GLBasic User Manual

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Data types

Data Types


On "big" systems, GLBasic's default storage for numbers uses 8 bytes (64 bits). To indicate that a variable is a number you can (optionally) append a '#' to the variable name to make this clear.
These numbers are otherwise known as "double precision floating-point numbers".

On "small" systems (those with ARM processors - PocketPC, GP2X, WIZ etc), numbers are stored as 4 bytes (32 bits). These are also known as "single precision floating point numbers".

Number variables ending with a '%' are integer numbers with a 4 byte (32 bit) accuracy.

A once declared variable keeps its type, even if you leave out the character indicating the type when later referencing it.

Be aware that values typed directly into your code that are written as integers (whole numbers) may force calculations to be done as integer calculations. This may lead to unexpected results when you assign the result of a calculation to a variable that supports a decimal place but get an integer result back.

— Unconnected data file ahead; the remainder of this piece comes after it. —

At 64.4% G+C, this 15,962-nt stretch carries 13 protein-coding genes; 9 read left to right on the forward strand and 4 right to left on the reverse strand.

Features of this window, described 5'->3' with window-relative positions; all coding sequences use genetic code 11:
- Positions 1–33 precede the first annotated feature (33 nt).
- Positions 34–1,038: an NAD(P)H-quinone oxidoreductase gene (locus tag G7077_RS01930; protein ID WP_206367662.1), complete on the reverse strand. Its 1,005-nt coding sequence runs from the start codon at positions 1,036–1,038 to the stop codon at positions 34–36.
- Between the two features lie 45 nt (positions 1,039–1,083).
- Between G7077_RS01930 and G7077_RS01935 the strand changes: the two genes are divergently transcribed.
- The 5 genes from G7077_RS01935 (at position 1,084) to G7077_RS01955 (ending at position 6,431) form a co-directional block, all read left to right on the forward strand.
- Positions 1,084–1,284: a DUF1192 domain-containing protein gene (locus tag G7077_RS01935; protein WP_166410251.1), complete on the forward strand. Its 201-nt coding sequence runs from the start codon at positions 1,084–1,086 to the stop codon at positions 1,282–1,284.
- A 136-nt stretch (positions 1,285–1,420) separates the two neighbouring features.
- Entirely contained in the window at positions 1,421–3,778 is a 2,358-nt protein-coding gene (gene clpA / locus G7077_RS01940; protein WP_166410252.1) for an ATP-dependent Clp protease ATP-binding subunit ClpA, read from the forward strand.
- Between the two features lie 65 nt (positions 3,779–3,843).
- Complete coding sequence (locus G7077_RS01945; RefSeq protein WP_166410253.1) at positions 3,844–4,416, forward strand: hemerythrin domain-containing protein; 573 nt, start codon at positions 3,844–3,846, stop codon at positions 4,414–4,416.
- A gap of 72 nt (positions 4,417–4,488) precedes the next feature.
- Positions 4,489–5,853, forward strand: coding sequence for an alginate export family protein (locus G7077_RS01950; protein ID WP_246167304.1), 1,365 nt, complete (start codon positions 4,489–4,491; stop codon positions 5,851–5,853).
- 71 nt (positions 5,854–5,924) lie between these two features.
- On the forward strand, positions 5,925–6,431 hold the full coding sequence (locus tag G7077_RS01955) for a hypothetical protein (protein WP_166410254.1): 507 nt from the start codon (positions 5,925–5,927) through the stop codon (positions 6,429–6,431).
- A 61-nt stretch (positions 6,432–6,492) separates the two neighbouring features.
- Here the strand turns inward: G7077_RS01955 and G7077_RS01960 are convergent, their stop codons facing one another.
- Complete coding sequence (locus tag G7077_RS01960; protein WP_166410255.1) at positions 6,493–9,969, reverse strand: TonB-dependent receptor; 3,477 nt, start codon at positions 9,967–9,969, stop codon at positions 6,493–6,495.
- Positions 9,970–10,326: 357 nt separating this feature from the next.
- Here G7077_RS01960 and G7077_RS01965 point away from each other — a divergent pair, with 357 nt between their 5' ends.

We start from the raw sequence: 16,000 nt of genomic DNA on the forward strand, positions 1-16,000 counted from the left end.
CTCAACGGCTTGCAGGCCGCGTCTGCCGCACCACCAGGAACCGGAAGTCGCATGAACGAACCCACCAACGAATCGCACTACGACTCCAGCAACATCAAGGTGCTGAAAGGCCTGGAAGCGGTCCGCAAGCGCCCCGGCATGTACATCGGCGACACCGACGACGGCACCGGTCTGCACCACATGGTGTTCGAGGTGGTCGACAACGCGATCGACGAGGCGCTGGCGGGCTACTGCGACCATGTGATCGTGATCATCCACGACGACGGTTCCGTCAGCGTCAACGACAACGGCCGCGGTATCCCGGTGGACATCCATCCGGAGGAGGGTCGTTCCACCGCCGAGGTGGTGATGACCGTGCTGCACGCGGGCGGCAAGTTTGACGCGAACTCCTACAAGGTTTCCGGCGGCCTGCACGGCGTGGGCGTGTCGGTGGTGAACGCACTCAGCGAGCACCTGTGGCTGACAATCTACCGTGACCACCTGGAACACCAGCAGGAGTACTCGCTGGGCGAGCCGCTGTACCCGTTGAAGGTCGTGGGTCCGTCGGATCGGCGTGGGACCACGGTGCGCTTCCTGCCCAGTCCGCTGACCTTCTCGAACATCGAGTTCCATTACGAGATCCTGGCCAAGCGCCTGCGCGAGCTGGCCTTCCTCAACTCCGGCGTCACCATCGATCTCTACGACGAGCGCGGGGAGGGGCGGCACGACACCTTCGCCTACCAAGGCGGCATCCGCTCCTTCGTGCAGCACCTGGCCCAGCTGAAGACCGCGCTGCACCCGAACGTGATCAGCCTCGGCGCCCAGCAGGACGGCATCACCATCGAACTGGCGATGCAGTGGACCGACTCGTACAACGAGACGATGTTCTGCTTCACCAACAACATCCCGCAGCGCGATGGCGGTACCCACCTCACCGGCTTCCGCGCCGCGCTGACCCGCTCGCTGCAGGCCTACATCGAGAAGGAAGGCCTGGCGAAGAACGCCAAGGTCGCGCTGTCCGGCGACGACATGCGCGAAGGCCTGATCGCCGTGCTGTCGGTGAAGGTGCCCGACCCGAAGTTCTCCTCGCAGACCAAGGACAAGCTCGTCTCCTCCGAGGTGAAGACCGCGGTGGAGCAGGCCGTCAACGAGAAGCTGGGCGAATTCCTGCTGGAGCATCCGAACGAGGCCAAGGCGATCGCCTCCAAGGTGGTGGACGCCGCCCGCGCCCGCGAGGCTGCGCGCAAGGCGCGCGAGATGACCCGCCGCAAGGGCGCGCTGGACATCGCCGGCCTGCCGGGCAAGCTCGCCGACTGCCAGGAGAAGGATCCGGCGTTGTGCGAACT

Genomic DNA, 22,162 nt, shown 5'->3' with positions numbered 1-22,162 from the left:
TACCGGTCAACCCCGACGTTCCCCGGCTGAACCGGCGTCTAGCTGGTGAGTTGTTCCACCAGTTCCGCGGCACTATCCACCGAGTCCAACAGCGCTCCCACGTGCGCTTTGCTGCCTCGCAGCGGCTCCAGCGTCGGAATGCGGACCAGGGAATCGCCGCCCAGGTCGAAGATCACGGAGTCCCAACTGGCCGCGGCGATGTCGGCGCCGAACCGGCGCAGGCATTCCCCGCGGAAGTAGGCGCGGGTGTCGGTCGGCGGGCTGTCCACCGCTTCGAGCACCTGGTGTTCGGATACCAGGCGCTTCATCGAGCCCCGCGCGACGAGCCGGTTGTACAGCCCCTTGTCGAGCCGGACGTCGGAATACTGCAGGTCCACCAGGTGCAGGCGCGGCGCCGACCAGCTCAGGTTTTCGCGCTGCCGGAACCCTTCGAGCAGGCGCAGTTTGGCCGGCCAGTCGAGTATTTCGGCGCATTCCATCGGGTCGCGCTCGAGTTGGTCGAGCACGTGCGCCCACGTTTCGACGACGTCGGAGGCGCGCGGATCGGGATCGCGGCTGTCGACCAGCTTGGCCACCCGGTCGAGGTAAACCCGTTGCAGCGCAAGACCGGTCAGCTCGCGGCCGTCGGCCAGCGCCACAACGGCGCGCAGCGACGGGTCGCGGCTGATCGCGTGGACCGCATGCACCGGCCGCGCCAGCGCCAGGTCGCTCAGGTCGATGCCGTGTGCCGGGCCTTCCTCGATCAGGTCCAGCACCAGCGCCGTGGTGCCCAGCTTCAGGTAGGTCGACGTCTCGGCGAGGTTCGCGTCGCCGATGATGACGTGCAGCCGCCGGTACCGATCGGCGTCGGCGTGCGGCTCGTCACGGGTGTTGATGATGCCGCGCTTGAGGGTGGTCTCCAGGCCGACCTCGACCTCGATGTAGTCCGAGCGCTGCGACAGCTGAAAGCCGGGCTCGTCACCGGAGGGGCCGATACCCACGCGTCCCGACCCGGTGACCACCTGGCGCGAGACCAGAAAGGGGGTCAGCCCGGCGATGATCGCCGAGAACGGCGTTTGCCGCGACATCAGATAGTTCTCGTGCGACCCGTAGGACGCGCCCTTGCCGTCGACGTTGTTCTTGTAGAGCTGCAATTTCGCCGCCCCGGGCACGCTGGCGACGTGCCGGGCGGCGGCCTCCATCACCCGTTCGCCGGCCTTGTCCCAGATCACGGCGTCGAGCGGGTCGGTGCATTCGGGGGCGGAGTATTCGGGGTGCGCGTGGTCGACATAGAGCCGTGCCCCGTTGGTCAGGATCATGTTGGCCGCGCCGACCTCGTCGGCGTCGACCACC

For example
MyNumber% = 1234       // Integer
Result# = MyNumber / 1000 // Result is a float value

As "Result" has been defined as a floating point number (that is, one that supports decimal places - indicated by the "#"), you would expect that "Result" would contain the value "1.234". Instead, the compiler determines that the "1000" is an integer value (as it doesn't contain a decimal point) and does an integer based calculation. The result of 1234 / 1000 as an integer calculation is "1".

To force calculations to be done as a floating point calculation, add a ".0" to the end of any number typed into your code that you wish to be interpreted as a floating point number.
If you change the above code to be
MyNumber% = 1234       // Integer
Result# = MyNumber / 1000.0 // Result is a float value

Result will end up with the expected value of "1.234"


GLBasic stores all strings (a series of alphanumeric characters) using 1 byte (8 bits) per character. A string variable ends with a '$', which must not be left off the variable name.

You can convert strings to numbers and vice versa automatically:
b# = a$
a$ = b#

If you want to perform a mathematical operation during this conversion, you should put the term in braces to avoid adding two strings, which would just concatenate them.

a$ = 3 + 4 // "34"
a$ = (3+4) // "7"

There is no maximum size for string variables - you could keep adding text until you run out of system memory.

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